Using horses to provide treatment for those with physical and developmental disabilities has long been established as a form of therapy, according to Powell River Therapeutic Riding Association volunteer coordinator Dusty Reid, and it is only growing in recognition and popularity.
“It was discovered that sitting on a horse mimicked the movement of walking,” said Reid. “This was such a huge thing for people who were in wheelchairs or using walkers.”
The association has been providing its services to the community since 1991. With eight horses and two instructors, it currently serves nearly 80 local riders.
“We work closely with the school system and provide services from preschool to adult, from three years old to 70-something, “ said Reid.
The program has evolved and so have the participants, according to Reid.
“We have fewer people with physical disabilities and a lot of kids with behavioural, emotional issues," she said, "such as those on the autism spectrum or suffering from anxiety and trauma.”
The calming effects of horses can translate into those feelings in people and the sensitivity, empathy and non-judgement a horse provides transfers to the riders, according to Reid.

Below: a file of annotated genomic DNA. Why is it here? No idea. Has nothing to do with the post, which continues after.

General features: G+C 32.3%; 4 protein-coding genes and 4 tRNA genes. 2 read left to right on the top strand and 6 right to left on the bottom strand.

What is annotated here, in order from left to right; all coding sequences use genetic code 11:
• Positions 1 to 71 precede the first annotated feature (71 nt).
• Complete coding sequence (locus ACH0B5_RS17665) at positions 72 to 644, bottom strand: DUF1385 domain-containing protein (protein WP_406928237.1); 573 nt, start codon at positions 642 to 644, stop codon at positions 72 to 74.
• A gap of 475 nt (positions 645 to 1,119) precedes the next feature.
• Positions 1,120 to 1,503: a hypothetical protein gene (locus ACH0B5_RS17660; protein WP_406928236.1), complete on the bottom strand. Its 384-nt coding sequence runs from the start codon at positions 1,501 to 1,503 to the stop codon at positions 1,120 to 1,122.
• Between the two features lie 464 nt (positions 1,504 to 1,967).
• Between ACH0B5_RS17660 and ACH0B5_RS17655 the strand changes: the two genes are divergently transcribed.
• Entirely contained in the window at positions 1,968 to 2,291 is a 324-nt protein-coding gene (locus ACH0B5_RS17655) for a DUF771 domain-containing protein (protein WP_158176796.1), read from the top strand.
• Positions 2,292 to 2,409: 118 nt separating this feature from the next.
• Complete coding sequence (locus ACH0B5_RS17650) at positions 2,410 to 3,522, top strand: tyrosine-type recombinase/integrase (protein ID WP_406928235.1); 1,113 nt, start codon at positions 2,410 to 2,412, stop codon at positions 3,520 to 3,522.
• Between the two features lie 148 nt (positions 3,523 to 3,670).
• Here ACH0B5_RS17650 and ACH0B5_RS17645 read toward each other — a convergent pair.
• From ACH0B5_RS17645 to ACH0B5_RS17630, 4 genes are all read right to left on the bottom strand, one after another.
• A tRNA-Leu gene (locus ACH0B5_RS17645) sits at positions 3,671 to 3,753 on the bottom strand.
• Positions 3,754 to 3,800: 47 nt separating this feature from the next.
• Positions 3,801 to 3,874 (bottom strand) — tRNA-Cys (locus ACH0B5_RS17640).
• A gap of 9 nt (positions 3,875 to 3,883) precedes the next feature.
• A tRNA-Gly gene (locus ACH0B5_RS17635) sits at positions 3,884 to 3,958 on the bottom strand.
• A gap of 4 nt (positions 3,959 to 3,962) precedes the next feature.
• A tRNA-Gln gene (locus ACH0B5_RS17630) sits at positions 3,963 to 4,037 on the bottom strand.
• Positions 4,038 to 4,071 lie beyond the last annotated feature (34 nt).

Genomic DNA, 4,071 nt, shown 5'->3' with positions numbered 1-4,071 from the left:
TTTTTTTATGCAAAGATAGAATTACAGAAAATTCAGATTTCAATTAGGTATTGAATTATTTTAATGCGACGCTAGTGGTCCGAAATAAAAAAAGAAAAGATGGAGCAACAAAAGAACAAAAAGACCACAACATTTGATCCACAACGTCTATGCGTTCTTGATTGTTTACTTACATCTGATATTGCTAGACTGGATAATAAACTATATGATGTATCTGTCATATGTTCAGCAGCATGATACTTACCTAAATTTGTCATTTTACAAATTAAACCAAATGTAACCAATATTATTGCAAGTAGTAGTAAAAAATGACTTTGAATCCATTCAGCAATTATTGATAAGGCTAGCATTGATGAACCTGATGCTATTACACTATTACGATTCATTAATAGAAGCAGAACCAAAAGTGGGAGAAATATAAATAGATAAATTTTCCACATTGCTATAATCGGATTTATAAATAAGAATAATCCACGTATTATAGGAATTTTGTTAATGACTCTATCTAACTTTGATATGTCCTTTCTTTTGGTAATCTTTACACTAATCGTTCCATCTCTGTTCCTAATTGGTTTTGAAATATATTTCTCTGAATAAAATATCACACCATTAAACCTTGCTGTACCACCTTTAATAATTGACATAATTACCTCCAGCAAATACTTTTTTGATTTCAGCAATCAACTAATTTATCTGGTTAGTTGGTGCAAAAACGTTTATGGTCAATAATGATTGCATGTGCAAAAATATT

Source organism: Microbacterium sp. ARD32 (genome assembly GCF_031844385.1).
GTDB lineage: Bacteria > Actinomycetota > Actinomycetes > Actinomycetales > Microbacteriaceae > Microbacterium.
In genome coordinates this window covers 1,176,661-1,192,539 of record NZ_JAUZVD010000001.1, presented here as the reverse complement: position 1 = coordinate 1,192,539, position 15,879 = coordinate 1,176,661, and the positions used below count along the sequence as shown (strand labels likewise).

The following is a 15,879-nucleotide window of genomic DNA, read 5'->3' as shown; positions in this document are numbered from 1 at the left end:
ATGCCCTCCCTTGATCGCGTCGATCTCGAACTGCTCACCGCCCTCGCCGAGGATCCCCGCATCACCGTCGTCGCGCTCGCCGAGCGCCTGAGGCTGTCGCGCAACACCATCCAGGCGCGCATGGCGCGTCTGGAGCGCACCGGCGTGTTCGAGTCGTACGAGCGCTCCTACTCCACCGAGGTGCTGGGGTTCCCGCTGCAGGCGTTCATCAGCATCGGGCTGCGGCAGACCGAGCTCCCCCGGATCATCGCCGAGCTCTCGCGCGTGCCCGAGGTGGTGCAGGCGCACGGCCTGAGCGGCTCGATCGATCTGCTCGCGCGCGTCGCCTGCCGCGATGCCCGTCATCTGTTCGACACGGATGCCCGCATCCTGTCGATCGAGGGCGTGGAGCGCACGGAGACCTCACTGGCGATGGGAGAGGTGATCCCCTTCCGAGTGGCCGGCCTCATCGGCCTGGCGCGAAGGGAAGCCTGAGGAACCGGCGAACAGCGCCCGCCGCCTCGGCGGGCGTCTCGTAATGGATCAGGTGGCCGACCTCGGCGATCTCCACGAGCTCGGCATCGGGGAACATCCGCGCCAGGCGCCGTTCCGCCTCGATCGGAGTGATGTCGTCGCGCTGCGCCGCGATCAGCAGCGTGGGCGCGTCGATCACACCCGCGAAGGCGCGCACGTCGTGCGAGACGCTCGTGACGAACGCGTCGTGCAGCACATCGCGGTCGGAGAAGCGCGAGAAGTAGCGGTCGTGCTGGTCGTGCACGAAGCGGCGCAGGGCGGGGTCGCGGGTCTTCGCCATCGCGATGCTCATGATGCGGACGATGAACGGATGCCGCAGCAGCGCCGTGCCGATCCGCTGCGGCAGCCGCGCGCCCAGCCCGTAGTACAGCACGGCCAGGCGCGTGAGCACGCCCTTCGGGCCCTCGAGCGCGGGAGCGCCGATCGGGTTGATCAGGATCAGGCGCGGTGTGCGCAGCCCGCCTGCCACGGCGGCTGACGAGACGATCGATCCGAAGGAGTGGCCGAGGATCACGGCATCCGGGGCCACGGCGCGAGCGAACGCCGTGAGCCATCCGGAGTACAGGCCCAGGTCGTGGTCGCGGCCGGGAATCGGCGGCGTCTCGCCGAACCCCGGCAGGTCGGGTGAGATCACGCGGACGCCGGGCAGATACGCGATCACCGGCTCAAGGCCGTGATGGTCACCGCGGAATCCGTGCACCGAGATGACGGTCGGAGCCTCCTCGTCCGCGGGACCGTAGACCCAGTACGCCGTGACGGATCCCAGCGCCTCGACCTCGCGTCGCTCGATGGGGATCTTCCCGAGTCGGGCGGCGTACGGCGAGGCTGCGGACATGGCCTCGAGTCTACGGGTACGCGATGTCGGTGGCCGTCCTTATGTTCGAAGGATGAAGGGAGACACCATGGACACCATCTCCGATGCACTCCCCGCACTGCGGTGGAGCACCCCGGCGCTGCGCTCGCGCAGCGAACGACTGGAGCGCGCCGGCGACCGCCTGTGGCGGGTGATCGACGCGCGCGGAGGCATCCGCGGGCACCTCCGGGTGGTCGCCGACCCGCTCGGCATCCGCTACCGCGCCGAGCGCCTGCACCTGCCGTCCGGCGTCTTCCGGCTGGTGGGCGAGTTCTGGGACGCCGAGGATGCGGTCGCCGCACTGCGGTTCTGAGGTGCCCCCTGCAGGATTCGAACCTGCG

“Animals we can get close to are very sensitive," she said. "They provide things that other humans can’t provide.”
The organization provides important therapy in Powell River and relies on volunteers and community support, said association president Nellie Valentine.
“Without the community, we can’t do this, and they’ve been wonderful to us in 2017," said Valentine. "We’re very much looking forward to this new year."
Reid said she believes the city is getting to know the association fairly well, but stresses the value the therapy provides to the greater community is something people should think about.
“We’re not helping just that one person who comes to riding. It’s the whole ripple effect," said Reid. "You make one child more confident or successful and that family has it easier, which translates to a more healthy community.”
Due to the community support and volunteer base, the service is very accessible to people, and only costs $12 per class for adults, added Reid.
Volunteer opportunities with the association are abundant and can vary from working with the riders and horses to getting involved with fundraising, event planning or even sponsoring one of the therapy horses through the Adopt-A-Pony program.
For more information, go to prtherapeuticriding.com.